John-Paul Flintoff

Speaking in schools 1

How to change the world: what can one person do?

North London Collegiate School recently came top of the national exam tables (again). The girls here are very bright, and much is expected of them.

I came to talk, at the opening of the new school year, to Years 11, 12 and 13 about How To Change The World: What can one person do?

I started by asking: if you had the chance, would you change the world? There was long silence, then a few voices called out yes. I asked for a show of hands. Pretty well everybody put their hands up. I said, keep your hand up if you know how you would like to change the world…

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Speaking in schools 2

Above: with pupils at Methodist College, Belfast

Improvisation workshop, Dundonald High School

There was quite a lot of awkwardness / resistance at first. But by the end everybody seemed to be trying things they’d never done before.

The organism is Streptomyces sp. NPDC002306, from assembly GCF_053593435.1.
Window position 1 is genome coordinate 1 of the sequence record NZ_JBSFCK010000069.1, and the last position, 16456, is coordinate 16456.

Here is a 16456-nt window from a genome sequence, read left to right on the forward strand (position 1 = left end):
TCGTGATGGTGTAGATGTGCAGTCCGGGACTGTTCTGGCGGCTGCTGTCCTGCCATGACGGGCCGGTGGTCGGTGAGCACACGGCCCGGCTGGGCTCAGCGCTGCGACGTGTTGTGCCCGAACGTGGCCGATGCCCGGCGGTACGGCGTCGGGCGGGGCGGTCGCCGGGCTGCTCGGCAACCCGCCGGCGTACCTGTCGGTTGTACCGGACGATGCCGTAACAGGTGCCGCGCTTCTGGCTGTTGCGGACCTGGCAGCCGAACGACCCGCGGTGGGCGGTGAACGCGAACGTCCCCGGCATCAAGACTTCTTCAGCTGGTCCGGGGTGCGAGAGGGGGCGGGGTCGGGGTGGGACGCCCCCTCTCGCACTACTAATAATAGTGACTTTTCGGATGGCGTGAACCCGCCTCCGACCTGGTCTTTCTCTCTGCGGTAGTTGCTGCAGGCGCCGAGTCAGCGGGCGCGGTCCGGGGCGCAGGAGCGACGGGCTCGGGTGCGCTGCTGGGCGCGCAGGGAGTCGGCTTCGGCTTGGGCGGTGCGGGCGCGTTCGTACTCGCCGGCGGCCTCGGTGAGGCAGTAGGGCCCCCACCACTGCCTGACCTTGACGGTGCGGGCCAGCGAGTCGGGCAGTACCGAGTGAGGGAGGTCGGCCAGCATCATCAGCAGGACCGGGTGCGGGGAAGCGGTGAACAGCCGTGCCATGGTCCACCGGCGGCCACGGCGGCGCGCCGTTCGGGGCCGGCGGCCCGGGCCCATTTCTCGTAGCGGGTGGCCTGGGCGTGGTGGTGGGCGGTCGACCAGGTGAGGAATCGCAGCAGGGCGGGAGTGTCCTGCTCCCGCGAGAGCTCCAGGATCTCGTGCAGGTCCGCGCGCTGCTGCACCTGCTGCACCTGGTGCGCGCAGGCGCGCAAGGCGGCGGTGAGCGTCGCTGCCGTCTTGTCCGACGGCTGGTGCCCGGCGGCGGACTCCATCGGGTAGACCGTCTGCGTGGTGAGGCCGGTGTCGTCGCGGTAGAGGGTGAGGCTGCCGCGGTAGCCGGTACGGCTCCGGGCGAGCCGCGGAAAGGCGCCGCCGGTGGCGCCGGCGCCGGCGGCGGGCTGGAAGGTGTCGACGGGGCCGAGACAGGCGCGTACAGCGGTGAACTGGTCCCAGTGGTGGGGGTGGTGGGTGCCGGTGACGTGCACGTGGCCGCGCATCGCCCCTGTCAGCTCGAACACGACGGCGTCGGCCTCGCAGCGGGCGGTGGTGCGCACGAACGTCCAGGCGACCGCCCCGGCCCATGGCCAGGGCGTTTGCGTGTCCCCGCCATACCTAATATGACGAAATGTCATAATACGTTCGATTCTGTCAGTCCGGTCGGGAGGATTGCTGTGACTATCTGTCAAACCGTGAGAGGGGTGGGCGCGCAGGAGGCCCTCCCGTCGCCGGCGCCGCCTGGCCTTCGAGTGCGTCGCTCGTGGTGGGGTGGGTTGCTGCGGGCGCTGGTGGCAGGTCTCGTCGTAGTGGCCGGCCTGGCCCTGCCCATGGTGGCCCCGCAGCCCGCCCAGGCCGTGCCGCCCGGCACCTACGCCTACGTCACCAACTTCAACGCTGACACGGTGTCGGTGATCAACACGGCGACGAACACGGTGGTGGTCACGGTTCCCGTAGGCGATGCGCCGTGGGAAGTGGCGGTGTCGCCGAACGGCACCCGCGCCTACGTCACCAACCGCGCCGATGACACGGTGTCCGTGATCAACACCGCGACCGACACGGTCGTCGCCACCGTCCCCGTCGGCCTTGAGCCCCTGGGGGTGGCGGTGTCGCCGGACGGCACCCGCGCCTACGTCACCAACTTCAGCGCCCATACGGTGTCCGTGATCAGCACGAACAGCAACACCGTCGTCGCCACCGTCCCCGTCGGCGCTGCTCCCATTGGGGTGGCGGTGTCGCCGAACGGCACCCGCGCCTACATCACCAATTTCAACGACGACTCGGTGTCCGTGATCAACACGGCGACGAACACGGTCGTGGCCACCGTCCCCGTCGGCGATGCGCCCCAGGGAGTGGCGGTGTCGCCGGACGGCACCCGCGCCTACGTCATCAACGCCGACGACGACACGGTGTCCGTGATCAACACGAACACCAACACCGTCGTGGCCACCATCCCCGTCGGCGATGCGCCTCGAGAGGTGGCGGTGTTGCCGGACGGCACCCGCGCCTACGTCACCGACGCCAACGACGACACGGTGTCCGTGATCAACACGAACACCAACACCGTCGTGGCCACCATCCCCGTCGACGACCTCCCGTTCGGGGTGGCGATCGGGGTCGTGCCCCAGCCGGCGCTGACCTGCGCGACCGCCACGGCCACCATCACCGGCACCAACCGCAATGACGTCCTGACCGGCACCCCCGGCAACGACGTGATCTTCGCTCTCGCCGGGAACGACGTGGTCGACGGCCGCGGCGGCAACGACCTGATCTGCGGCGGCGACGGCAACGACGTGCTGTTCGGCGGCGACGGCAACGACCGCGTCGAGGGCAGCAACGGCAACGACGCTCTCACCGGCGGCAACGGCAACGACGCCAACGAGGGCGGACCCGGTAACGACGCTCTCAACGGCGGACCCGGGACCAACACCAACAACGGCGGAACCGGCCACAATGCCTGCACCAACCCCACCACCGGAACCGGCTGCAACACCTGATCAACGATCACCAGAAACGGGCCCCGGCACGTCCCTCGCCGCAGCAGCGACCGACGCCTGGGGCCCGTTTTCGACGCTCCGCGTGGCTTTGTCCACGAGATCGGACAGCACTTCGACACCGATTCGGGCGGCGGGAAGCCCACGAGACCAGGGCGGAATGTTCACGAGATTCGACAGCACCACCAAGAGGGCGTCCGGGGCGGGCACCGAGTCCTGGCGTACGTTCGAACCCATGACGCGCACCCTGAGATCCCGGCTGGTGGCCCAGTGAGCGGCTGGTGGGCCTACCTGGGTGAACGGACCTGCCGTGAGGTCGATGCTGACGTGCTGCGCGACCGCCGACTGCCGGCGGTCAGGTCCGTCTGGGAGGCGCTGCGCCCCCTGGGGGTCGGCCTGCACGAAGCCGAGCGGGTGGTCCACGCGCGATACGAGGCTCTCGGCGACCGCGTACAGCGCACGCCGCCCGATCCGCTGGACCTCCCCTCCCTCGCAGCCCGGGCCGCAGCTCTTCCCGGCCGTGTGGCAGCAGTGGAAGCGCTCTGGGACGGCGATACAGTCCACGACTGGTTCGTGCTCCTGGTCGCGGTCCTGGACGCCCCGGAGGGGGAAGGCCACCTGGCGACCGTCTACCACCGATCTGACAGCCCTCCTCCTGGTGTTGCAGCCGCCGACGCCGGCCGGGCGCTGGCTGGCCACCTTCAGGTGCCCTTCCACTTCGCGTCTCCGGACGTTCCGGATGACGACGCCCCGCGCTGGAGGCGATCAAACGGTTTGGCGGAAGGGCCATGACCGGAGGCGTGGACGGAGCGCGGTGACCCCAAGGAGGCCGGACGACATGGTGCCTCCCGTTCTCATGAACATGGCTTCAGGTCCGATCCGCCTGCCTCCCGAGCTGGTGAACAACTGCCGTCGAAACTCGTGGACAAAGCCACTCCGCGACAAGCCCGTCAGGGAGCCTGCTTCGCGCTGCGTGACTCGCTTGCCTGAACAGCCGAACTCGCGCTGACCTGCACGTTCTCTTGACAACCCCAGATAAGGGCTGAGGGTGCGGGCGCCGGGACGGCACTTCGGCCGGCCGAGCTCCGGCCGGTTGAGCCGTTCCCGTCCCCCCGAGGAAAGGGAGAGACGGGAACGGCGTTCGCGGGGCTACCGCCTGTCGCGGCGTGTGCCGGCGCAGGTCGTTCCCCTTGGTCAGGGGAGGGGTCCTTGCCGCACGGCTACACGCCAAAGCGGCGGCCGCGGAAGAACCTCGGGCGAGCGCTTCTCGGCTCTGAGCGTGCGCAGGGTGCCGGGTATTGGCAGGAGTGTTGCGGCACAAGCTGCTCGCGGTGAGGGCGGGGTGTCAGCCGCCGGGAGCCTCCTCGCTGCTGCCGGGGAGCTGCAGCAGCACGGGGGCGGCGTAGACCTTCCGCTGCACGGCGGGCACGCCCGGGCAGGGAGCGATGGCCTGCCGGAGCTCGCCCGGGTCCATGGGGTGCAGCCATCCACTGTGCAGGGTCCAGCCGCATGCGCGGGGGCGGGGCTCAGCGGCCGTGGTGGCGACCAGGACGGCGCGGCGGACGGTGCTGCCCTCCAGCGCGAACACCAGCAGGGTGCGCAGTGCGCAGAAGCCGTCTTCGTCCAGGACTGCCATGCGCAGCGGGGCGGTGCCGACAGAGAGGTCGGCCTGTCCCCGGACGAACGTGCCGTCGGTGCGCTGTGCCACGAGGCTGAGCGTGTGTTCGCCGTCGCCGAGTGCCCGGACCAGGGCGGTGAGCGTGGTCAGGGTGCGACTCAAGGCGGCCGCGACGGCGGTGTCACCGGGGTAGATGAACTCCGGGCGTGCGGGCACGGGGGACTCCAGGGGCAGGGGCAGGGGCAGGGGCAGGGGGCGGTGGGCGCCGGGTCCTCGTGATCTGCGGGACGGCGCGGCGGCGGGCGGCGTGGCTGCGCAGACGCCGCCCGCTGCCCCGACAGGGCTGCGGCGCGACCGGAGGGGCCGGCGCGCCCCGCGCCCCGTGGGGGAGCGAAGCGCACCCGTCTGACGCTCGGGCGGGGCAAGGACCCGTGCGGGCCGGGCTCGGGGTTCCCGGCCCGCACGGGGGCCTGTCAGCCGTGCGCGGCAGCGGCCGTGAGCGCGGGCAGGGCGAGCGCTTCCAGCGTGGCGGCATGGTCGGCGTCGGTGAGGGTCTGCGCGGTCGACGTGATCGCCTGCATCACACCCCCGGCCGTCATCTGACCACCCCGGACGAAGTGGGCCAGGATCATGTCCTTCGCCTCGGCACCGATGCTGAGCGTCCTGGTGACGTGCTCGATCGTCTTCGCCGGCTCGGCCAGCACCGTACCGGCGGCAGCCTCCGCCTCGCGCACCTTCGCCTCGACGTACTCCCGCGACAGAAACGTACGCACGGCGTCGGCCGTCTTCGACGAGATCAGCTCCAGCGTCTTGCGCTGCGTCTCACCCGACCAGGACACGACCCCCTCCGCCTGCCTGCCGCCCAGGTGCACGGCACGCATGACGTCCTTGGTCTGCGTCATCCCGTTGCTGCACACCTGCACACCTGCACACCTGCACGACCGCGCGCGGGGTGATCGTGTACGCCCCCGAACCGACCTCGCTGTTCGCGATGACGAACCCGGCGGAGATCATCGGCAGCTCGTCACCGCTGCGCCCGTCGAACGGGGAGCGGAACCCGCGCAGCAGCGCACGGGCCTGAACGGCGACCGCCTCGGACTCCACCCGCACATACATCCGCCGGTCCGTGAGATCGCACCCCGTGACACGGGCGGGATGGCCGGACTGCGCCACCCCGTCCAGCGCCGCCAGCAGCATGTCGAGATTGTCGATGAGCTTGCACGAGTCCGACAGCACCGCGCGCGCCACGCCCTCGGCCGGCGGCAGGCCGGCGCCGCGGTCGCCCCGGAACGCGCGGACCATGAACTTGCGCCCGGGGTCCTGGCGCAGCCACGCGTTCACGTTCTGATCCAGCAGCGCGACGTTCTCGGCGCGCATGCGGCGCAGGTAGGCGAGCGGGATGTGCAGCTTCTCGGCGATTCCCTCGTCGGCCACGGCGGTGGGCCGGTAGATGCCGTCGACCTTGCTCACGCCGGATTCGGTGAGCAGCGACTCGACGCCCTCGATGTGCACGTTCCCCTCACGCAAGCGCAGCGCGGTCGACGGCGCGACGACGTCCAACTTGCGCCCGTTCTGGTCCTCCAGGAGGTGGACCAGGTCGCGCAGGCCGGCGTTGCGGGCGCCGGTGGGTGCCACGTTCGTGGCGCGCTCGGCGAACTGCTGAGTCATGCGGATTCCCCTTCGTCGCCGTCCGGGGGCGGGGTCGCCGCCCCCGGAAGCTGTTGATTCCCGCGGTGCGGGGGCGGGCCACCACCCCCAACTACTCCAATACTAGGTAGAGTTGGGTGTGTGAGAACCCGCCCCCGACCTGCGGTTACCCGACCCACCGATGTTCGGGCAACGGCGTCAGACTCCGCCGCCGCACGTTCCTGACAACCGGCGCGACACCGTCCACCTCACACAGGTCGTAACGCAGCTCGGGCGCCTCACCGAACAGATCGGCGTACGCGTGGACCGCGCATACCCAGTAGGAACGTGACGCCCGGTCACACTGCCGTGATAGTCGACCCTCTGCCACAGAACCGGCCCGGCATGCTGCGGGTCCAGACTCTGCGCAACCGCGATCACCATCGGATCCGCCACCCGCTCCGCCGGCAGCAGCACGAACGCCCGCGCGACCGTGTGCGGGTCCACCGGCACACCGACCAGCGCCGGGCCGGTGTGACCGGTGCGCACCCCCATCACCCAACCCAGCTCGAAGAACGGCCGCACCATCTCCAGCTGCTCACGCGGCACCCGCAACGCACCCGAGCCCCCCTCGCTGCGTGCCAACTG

Speaking in schools 3

How much do you earn? And other questions

I did a talk at an inner-city school, arranged by Speakers for Schools – set up by my former FT colleague Robert Peston, to serve schools that haven’t tended to attract many speakers in the past.

Typically, these events involve big audiences who don’t give a toss who I am, and don’t mind whispering and sniggering if I lose them. And that’s a wonderful challenge for me.

At this particular school, there were 200 or so 15 year olds who had no idea who I am – because the teacher who invited me was off sick. The other staff knew little about me either. A blank canvas!

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